Updated: Sep 9, 2021
With home prices skyrocketing these past few years, it would convince most people that homeownership would be the ultimate goldmine. And tough luck for those who can never afford what appears to have become a luxury. But we must not assume that buying a home is the only way to build your net worth.
There are certain advantages to homeownership:
You are building equity. Most of us would not put away, in savings, what we would allocate towards a mortgage payment, especially if we were renting and trying to save at the same time.
Size of leverage — it is much easier to qualify for a large mortgage than to qualify for an investment loan of the same amount.
You need to live somewhere; it may make sense to own rather than to keep paying rent since it can provide some stability.
Mortgage payments are like forced savings. Most people would be comfortable skipping their monthly savings contributions before they ever think of skipping a mortgage payment.
Making regular mortgage payments increases your credit score.
We don’t respond to real estate downturns as we do with extended downturns in the stock market. We don’t think to sell our homes when the real estate market is down, as we do when stocks are down.
With the real estate bull market over the recent years, many people may have forgotten that home prices can drop — and they can drop significantly.
There are many costs associated with homeownership over and above the mortgage:
Land transfer tax when purchasing a home that can go from a low of 1.5% to a high of 4% of the purchase price of the home.
Then there are property taxes, sewage, water, and house maintenance costs and strata fees (for condominiums). When renting, the landlord handles all these costs.
If you are single, and with only one income to rely on, homeownership can daunt with no backup source of income in case you lose your job.
Renting vs Owning:
The cost of owning a home is often higher than renting. If a renter were to invest the difference of the cost of buying vs. renting and building equity that way, they may be better off renting.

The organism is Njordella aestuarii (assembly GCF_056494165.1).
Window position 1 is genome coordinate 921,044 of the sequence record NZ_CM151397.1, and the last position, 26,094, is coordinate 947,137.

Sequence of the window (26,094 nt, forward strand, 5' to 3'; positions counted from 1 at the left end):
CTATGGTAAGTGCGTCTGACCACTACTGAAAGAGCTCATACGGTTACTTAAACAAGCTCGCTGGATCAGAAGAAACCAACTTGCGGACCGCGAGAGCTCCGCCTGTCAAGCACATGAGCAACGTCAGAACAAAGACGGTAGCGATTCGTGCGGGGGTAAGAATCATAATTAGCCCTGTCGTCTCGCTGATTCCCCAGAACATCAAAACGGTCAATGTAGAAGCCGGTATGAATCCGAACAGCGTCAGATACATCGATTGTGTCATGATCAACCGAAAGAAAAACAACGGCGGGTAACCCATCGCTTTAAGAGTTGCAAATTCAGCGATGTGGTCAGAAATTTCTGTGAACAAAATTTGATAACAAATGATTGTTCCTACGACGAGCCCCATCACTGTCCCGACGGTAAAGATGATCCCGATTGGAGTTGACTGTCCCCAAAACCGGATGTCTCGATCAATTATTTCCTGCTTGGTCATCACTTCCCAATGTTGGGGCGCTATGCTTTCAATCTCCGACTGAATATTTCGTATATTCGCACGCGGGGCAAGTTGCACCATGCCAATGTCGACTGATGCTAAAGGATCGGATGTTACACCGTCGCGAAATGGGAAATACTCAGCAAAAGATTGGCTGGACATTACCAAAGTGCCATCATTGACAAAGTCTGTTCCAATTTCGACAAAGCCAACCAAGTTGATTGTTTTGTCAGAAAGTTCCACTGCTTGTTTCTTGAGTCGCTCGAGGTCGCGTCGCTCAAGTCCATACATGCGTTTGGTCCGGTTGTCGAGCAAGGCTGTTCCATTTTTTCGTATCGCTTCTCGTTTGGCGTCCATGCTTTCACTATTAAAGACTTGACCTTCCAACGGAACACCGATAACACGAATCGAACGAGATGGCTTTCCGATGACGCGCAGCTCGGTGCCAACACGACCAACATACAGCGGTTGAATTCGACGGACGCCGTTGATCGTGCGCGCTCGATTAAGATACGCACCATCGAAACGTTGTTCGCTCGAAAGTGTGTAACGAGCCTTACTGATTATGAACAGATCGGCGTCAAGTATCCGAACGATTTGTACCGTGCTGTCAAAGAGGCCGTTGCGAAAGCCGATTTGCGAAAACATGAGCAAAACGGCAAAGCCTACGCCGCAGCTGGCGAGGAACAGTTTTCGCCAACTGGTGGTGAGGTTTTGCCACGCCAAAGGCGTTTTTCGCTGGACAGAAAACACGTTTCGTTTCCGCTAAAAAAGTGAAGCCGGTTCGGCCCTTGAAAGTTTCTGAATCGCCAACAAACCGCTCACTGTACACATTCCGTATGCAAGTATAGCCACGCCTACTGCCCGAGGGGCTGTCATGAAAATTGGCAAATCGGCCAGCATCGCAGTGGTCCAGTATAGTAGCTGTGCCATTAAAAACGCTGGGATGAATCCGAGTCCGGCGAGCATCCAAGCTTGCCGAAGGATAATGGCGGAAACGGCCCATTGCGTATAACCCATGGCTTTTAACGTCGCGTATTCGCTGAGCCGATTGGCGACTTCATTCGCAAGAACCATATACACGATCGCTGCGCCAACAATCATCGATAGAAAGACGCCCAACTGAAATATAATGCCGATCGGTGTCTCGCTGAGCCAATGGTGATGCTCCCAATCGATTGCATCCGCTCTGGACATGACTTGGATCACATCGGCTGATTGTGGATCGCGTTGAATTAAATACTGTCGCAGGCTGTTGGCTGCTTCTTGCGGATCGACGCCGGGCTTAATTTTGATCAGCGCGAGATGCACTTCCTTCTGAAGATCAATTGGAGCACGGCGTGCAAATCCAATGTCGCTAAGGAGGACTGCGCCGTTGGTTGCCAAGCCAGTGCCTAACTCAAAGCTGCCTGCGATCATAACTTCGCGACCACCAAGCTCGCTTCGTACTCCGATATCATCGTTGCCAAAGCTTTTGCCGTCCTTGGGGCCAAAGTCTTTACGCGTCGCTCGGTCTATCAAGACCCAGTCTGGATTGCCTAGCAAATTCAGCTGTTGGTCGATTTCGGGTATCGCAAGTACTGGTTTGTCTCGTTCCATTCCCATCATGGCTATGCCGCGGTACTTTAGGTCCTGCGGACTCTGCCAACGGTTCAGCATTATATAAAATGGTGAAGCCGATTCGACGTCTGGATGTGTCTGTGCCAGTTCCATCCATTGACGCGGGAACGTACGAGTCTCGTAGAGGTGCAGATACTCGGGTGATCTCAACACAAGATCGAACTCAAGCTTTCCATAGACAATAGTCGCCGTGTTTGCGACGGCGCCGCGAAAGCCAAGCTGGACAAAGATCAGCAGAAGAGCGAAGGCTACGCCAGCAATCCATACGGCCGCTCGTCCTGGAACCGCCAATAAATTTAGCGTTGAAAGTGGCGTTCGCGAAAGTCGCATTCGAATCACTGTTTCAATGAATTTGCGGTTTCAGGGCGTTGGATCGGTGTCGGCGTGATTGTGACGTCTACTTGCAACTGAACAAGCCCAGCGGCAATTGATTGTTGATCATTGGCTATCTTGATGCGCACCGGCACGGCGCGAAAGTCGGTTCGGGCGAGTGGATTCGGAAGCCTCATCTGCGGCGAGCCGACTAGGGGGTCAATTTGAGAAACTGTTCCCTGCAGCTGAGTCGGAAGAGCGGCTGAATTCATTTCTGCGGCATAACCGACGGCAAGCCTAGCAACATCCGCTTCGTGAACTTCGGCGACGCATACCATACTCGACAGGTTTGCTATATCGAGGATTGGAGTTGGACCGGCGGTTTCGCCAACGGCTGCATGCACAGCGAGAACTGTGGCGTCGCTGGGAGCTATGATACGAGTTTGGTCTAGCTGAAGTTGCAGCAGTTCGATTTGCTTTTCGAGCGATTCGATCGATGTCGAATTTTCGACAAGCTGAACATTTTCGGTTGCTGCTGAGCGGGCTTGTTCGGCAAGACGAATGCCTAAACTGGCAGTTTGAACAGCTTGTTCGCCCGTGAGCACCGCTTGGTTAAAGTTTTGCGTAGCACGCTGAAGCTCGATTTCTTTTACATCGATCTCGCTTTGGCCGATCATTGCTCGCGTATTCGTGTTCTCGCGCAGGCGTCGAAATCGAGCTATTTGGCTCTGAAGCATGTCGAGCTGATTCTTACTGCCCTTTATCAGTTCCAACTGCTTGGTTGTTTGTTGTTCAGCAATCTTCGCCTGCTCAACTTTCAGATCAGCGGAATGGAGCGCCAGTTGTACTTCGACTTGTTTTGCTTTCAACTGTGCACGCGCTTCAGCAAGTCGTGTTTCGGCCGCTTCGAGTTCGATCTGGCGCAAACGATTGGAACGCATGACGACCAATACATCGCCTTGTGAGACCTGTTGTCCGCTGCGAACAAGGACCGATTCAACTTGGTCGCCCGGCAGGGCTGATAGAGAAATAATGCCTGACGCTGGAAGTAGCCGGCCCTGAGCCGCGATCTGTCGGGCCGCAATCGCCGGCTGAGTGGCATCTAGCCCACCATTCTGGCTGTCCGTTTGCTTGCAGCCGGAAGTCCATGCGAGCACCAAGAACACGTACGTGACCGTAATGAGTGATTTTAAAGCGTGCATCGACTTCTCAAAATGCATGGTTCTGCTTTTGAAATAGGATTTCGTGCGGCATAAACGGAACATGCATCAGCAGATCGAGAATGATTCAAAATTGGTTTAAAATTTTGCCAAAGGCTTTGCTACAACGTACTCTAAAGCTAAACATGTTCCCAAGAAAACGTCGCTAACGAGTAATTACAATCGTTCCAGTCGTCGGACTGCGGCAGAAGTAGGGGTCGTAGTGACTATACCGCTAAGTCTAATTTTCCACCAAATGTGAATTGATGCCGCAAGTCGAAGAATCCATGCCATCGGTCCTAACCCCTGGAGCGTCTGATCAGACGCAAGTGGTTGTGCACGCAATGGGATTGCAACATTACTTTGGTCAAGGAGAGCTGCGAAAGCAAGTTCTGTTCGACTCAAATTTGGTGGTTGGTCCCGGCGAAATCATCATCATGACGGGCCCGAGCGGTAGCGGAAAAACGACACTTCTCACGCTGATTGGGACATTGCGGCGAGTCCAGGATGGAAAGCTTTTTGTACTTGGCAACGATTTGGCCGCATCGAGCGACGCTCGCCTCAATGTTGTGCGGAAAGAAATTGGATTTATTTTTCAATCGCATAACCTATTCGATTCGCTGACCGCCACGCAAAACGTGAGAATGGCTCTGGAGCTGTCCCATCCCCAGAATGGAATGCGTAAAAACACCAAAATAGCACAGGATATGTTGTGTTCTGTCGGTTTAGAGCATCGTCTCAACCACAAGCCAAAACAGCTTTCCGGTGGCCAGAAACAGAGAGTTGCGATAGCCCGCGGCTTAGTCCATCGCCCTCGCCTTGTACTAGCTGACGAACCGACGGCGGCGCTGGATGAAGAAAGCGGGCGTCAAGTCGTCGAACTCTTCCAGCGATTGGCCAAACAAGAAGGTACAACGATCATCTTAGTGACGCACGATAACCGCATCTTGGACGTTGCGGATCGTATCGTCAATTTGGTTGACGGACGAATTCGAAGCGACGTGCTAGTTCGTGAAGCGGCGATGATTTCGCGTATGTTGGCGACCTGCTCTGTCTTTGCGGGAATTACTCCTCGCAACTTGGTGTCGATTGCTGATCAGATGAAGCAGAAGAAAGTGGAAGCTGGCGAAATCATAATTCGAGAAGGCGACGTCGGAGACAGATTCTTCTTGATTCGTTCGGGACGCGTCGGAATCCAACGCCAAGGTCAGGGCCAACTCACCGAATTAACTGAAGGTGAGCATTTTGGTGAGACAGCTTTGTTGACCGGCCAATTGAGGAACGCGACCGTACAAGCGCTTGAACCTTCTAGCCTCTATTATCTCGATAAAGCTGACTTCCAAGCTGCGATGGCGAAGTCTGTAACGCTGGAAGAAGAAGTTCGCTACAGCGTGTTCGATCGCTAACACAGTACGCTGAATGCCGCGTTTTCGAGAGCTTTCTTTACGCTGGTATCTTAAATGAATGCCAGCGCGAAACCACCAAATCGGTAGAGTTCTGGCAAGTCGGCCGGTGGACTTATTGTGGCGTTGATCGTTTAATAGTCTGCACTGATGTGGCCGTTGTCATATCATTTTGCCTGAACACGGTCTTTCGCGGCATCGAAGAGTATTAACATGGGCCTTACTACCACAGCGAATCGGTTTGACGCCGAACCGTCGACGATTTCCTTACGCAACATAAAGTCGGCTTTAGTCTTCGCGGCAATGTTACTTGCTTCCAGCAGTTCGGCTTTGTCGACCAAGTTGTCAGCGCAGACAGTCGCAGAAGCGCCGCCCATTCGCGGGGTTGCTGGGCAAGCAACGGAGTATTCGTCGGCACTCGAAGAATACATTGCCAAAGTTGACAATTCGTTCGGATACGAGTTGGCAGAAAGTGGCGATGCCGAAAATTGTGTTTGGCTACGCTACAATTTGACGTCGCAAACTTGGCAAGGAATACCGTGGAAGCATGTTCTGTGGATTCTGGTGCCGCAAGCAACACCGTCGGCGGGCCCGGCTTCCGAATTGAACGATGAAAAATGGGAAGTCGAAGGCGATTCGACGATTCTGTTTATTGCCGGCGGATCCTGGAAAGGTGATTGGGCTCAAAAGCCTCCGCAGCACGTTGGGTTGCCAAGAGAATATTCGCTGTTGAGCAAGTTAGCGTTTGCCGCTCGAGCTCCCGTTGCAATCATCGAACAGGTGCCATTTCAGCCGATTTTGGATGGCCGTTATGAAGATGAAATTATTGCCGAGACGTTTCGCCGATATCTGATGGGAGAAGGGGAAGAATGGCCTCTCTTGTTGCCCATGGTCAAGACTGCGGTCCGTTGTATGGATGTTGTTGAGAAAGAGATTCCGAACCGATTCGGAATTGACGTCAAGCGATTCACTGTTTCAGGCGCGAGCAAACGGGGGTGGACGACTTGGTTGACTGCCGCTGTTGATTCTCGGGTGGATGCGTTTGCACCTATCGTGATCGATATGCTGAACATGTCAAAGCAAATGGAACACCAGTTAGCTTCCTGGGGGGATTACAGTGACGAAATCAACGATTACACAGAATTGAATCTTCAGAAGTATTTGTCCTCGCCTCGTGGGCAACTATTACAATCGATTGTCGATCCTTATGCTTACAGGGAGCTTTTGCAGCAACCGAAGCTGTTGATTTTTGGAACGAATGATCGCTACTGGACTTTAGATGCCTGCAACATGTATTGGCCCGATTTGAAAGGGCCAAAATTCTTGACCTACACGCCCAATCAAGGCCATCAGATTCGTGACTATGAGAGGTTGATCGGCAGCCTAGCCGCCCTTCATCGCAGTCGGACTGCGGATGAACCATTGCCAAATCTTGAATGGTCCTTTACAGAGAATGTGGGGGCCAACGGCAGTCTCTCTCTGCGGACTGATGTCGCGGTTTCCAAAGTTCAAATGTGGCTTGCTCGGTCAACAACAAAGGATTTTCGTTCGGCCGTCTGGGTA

Homeownership makes sense when you have a family. You will probably need a larger home than if it was just the two of you. A larger home is higher in rent. Putting that money towards a mortgage payment would make better financial sense.
A home can provide stability. You cannot take it for granted that you can build equity quickly through increases in home prices.
Prices could fall or remain stagnant for years. In 2008, the global financial crisis resulted in an unprecedented number of foreclosures. Home prices dropped. It left the people that had put little to no down payment to purchase their homes with large mortgages and no equity in their homes.
Government policies can change. The government can take a punitive stand against “flipping” houses in order to make a quick buck.
Bringing It All Together
Homeownership is a long-term commitment. In cities where houses are expensive, many people are “house poor.” They may own a house but have little left for anything else. In Canada, banks may lend up to 32% of total income (before taxes) towards the purchase of a house. The onus is on you, to be honest with yourself about how much you can truly afford.
Once you’ve paid your income taxes, your housing costs could be closer to 60% of your net income. In Vancouver, BC, residents spend almost 80% of their income on housing costs.
Remember that owning a home is not always about the math. How does it fit into your overall financial picture? And beyond that, will owning a home add to your quality of life? Or take from it? Only you can answer that question.
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